I’m not aware of any law that would force the insurance industry to comply with Waxman’s request. For that matter, they can’t even be forced to reply at all!

    Waxman doesn’t have the votes to subpoena that information and if he did he might lose a very long court fight over it.

    I think Waxman’s implied leverage here is not a bailout, but bad publicity on a national scale. The insurance industry is already not well liked, he could easily make them look as evil as the railroad barons. There would be strong public support to restrict the amount on information insurance companies get about us and how they use it or indepenedent board to challenge insurance rejections. Both things would frighten big insurance.

    At least somebody is fighting.

    Boxturtle (Careful of those windmills, Henry)

    • manys says:

      Putting a flashlight on the insurance industry could be a catalyzing force that transcends all the teabagging and guns and simpering liberal BS of the past few months.

  8. allan says:

    Evan Bayh, Evan Bayh … where have I heard that name?
    Oh, that’s right. From back in the day:

    Still, Republicans have seized on the issue in an effort to discredit [Amb. Joe] Wilson, who has also informally advised Kerry. Instantly, conservative media and pundits have cranked up a howling storm against him. The RNC has blasted e-mails round the clock for more than a week to the press corps and Republican supporters. In its face, the committee’s Democratic members have remained muted. They pointedly declined to join their Republican counterparts in concluding that Plame in fact did recommend her husband for the trip. But neither have they publicly defended Wilson. “We were agnostic” on Wilson, intelligence panel member Sen. Evan Bayh, D-Ind., said in an interview Wednesday.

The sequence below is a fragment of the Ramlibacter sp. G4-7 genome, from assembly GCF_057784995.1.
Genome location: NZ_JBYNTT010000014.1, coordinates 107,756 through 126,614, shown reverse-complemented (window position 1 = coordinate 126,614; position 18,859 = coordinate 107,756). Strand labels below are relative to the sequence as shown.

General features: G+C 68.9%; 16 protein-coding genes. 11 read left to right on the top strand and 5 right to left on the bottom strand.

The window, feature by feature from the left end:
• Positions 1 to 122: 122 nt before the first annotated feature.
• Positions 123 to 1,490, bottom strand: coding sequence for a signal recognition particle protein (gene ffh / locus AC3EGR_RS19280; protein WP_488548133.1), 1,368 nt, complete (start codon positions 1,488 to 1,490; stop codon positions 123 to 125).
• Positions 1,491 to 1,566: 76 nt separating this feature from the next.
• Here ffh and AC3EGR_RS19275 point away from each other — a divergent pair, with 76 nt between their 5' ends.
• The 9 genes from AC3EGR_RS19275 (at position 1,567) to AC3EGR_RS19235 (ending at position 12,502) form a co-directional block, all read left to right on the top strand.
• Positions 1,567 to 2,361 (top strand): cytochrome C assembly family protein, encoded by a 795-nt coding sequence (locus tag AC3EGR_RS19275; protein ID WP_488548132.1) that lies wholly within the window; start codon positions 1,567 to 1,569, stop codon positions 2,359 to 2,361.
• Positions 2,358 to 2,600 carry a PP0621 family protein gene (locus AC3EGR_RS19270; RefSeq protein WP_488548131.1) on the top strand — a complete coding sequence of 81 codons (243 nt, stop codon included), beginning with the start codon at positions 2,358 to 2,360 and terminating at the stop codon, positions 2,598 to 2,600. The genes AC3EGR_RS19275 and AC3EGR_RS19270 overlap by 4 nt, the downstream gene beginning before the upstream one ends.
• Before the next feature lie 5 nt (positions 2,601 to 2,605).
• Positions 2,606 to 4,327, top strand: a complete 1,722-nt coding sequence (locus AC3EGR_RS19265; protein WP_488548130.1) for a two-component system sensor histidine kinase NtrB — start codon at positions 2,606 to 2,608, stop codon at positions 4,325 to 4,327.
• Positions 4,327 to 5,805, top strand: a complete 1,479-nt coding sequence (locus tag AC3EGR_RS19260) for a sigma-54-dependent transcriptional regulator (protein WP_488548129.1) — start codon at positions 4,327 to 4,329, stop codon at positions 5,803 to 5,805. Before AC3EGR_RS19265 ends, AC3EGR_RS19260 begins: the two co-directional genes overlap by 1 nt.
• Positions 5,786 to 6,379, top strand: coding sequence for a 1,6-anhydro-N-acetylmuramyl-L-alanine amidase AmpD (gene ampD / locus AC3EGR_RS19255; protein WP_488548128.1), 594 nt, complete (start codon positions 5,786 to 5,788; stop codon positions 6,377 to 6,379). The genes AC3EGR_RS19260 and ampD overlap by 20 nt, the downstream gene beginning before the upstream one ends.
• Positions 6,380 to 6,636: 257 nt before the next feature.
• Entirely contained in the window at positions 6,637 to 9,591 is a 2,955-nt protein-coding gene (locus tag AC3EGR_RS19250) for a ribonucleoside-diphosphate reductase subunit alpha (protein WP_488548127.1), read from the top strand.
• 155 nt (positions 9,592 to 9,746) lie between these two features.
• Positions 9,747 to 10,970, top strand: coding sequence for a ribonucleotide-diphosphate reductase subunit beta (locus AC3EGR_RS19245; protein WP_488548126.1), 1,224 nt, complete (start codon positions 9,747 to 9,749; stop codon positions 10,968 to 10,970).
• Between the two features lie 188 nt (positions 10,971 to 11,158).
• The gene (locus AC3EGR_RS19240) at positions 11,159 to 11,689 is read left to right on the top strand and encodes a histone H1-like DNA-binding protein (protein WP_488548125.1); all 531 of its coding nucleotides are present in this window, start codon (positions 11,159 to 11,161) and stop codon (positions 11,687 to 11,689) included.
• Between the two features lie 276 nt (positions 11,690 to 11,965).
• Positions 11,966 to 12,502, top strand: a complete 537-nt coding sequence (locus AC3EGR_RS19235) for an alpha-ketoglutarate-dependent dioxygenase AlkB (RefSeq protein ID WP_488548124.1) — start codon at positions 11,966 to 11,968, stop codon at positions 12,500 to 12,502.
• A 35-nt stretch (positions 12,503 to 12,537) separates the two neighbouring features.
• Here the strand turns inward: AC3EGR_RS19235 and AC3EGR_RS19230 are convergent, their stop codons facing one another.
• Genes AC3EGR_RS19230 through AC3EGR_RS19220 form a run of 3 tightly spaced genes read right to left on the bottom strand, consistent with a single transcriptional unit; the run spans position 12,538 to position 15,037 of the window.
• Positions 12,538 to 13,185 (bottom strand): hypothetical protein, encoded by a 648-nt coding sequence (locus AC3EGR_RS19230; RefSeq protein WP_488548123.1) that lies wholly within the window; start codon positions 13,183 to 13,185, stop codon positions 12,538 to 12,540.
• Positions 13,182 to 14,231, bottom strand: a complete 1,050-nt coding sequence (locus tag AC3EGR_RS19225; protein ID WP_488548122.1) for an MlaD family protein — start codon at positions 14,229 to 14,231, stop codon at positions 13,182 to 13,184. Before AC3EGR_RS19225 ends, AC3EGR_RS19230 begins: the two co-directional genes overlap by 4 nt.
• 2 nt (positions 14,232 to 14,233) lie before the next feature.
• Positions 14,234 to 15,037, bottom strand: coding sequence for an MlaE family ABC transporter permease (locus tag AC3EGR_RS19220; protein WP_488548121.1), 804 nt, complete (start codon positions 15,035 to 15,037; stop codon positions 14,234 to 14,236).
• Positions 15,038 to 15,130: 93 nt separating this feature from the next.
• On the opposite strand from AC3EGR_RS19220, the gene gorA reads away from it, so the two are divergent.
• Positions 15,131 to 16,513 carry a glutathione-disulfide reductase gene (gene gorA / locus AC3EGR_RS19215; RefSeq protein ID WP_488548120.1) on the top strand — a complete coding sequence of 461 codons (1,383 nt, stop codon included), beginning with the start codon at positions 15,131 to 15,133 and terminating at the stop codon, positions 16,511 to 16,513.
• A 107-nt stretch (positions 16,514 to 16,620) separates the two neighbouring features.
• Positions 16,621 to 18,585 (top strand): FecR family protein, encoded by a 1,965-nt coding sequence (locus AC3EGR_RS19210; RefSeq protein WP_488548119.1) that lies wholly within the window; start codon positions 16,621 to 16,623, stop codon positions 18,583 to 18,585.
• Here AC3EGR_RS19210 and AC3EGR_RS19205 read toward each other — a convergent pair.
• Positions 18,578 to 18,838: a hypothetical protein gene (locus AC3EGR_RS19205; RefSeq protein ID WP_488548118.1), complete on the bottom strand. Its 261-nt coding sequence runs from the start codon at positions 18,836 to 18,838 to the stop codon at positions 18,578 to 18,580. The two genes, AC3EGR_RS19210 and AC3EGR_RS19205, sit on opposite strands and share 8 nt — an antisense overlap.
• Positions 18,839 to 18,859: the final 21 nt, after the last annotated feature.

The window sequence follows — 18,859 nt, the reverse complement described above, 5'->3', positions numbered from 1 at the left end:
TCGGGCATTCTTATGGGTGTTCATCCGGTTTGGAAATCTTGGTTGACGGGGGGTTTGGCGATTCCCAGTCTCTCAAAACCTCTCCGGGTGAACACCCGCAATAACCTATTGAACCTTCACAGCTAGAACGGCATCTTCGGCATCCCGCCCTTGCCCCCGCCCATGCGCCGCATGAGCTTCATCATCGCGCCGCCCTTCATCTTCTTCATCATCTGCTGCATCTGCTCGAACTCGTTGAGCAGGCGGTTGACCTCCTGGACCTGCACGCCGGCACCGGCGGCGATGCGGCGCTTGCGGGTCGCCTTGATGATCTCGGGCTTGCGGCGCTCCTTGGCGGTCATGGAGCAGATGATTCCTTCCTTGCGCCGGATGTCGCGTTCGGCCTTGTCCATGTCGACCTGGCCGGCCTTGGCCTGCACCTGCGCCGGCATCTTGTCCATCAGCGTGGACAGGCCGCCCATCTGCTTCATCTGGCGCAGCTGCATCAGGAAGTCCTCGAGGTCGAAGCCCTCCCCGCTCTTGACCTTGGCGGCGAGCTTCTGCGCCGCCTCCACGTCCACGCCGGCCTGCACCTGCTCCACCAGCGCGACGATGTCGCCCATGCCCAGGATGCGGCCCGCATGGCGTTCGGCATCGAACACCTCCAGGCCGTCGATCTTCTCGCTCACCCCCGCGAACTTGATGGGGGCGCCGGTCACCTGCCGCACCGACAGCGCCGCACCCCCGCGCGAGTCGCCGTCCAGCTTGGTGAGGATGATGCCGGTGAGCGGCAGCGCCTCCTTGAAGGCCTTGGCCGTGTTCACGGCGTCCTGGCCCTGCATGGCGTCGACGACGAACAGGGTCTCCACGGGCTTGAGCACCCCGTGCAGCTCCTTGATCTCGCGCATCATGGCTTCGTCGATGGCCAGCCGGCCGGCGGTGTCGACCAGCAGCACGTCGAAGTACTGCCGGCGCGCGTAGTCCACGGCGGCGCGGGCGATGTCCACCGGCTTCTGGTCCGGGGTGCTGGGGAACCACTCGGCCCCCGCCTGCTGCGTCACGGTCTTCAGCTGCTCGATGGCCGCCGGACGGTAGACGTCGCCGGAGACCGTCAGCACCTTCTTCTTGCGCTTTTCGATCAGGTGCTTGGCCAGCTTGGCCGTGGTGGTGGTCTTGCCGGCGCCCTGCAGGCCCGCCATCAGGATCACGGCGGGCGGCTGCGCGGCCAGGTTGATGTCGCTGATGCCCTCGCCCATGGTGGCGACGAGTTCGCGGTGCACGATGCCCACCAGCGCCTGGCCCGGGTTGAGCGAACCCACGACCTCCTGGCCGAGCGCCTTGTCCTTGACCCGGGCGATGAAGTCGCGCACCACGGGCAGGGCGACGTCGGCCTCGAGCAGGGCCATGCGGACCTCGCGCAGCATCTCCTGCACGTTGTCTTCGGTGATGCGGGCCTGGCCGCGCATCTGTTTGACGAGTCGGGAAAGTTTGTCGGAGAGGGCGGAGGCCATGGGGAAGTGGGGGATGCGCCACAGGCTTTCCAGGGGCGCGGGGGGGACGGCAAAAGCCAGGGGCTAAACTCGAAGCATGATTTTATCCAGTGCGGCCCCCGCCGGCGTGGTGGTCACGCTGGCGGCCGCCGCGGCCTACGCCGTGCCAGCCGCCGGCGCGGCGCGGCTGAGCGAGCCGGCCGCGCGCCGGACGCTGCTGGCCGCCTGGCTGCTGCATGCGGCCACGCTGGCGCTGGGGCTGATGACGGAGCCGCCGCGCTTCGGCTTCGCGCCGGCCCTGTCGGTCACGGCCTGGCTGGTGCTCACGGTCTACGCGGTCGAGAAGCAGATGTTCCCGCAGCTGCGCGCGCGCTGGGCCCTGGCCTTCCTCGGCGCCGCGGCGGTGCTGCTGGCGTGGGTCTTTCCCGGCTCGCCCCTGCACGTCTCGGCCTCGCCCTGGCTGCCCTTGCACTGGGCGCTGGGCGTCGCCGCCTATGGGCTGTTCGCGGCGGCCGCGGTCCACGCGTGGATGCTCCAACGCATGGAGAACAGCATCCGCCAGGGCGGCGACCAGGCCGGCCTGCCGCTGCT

Bayh has been a Republican enabler for years.

  9. bmaz says:

    “Congressional oversight is not a tool that should be used to chill dissent,” said AHIP spokesman Robert Zirkelbach. “These investigations are nothing more than politically motivated, taxpayer-financed fishing expeditions designed to intimidate and silence health plans.”

    Hey pal, thanks for that insightful bit, you know, when lives, health and well being depend on a subsistence of fish, a fishing expedition is not a bad thing.

    These people got nuthin, but thanks to flimsy, fluid and weak messaging by the reform side, led by the White House, they sure are making a hell of a run with their nothing.

  10. Mason says:

    This is about health insurance reform, but O/T about Waxman’s inquiry. I posted this in response to Jane’s post, but fear it’s in EPU-land. I think my post is worth considering and I hope others will share my view. I apologize in advance to those who might disagree.

    Health insurance reform that includes mandates without a public option to effectively negotiate for lower prices is a multiple billion dollar government engineered theft from the middle class to the corporations involved in health care. This should now be clear to everyone and beyond dispute.